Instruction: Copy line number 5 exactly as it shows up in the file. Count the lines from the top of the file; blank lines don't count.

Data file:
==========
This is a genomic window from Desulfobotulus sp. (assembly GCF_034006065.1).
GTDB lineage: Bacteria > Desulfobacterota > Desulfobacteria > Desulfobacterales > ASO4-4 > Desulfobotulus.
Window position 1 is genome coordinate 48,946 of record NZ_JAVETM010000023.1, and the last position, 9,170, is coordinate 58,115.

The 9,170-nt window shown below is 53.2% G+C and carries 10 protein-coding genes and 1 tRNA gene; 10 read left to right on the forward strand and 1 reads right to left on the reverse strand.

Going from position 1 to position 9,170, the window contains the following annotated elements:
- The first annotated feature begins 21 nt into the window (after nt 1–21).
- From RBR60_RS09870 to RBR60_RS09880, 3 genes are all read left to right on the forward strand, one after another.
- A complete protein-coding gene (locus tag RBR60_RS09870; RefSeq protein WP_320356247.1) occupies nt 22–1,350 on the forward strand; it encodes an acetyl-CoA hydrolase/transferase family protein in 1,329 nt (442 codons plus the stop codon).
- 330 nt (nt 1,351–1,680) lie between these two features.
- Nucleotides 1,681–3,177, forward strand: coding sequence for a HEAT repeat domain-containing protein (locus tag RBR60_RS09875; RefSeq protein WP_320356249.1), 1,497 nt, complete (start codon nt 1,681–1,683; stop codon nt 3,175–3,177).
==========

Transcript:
Going from position 1 to position 9,170, the window contains the following annotated elements: